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THE QUARTERLY JOURNAL OF NUCLEAR MEDICINE AND MOLECULAR IMAGING

A Journal on Nuclear Medicine and Molecular Imaging


A Journal on Nuclear Medicine and Molecular Imaging
Affiliated to the Society of Radiopharmaceutical Sciences and to the International Research Group of Immunoscintigraphy
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  DOSIMETRY IN NUCLEAR MEDICINE - PART II


The Quarterly Journal of Nuclear Medicine and Molecular imaging 2011 April;55(2):198-204

language: English

Clinical dosimetry in the treatment of bone tumors: old and new agents

Hindorf C. 1, Flux G. D. 2, Ibisch C. 3, Kraeber Bodéré F. 4

1 Imagerie Médicale, Oniris, Nantes, France;
2 Joint Department of Physics, The Royal Marsden NHS Foundation Trust and Institute of Cancer Research,
Sutton, UK;
3 Comparative Oncology, Oniris, Nantes, France;
4 Department of Nuclear Medicine, CHU and René Gauducheau Cancer Center, IRCNA, Nantes – Saint-Herblain, France


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Treatment of multisite, sclerotic bone metastases is successfully performed by radionuclide therapy. Pain palliation is the most common aim for the treatment. Two radiopharmaceuticals are currently approved by the European Medicines Agency (153Sm-EDTMP and 89Sr-Cl2) whilst other radiopharmaceuticals are at different stages of development, or are approved in some European countries (186Re-HEDP, 117Snm-DTPA and 223Ra-Cl2). The tissues at risk for the treatment are bone marrow and normal bone. A review of the methods applied for dosimetry for these tissues and for tumours is performed, including the calculation of S values (the absorbed dose per decay) and optimal procedures on how to obtain biodistribution data for each radiopharmaceutical. The dosimetry data can be used to individualise and further improve the treatment for each patient. Dosimetry for radionuclide therapy of bone metastases is feasible and can be performed in a routine clinical practice.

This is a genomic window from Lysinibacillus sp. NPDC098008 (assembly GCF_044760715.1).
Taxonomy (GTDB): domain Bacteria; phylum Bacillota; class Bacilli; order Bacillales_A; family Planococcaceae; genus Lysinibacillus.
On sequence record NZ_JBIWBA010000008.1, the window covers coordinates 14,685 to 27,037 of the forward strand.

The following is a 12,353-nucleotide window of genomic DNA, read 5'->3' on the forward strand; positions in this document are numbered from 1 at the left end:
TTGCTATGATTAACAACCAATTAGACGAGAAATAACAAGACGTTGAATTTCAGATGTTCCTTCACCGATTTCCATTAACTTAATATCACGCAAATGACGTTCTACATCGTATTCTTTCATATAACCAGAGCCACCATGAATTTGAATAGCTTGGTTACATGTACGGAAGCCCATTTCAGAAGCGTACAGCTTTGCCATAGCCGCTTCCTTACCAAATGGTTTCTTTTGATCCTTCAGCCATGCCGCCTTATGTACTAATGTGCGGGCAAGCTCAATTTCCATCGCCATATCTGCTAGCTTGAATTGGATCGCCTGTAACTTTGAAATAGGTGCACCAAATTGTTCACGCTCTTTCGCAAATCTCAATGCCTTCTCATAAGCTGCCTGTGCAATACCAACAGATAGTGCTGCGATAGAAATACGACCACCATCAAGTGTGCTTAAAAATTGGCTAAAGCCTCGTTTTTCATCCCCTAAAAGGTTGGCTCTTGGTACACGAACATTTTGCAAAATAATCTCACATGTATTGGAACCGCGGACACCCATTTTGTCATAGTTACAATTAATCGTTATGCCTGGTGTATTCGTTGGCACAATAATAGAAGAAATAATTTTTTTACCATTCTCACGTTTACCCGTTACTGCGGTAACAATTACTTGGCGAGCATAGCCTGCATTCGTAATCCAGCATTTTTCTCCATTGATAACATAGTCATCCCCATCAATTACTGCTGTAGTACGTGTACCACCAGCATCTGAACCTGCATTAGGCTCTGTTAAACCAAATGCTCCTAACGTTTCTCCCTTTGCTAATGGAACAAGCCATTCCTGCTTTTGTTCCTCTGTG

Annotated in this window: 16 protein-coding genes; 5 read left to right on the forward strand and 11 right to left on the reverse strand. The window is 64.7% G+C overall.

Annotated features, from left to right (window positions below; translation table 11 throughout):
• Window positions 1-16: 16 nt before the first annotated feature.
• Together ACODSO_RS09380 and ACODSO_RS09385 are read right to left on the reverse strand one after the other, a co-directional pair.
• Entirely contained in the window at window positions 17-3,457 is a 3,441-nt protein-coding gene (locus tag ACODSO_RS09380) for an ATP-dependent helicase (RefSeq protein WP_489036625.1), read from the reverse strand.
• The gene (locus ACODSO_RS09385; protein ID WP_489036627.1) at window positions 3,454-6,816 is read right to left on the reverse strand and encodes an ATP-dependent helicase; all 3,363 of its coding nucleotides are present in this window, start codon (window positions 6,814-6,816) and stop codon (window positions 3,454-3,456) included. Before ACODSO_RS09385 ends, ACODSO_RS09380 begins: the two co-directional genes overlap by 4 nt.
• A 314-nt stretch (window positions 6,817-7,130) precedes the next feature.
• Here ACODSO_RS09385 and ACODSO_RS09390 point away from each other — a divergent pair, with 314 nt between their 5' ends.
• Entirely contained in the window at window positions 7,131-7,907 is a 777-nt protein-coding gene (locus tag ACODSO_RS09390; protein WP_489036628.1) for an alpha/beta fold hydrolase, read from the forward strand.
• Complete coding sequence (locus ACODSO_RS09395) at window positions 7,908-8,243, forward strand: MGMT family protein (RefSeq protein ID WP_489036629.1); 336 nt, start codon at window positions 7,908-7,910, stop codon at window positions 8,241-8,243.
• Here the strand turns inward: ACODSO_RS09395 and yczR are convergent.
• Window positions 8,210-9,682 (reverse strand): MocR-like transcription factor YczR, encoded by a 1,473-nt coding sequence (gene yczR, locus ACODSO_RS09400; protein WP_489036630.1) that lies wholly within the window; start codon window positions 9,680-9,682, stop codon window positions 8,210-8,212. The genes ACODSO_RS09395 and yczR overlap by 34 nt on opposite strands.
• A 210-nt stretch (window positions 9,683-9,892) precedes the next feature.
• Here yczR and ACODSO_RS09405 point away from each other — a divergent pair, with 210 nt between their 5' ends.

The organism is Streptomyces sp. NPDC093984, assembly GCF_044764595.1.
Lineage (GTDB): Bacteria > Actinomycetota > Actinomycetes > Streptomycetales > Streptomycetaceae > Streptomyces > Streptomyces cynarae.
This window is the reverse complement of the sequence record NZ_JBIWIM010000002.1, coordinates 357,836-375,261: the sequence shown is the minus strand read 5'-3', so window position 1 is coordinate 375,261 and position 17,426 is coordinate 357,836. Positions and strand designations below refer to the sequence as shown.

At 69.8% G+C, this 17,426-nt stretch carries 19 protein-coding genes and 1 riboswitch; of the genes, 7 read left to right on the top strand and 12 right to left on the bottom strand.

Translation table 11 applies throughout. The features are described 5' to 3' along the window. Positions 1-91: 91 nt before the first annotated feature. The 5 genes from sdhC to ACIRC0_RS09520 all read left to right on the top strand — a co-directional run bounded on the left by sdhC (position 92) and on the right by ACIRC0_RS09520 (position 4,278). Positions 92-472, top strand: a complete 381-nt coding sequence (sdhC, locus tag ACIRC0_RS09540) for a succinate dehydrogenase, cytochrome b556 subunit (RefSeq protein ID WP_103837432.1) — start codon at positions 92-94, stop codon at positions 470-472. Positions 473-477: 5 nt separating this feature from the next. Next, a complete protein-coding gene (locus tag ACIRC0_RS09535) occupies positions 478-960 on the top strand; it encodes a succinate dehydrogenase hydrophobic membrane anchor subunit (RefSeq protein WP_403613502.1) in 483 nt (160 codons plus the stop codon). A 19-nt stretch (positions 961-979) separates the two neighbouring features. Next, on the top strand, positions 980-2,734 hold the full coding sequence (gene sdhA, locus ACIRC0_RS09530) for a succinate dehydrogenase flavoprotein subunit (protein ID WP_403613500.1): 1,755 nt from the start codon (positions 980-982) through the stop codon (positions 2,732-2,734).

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cecilia.hindorf@skane.se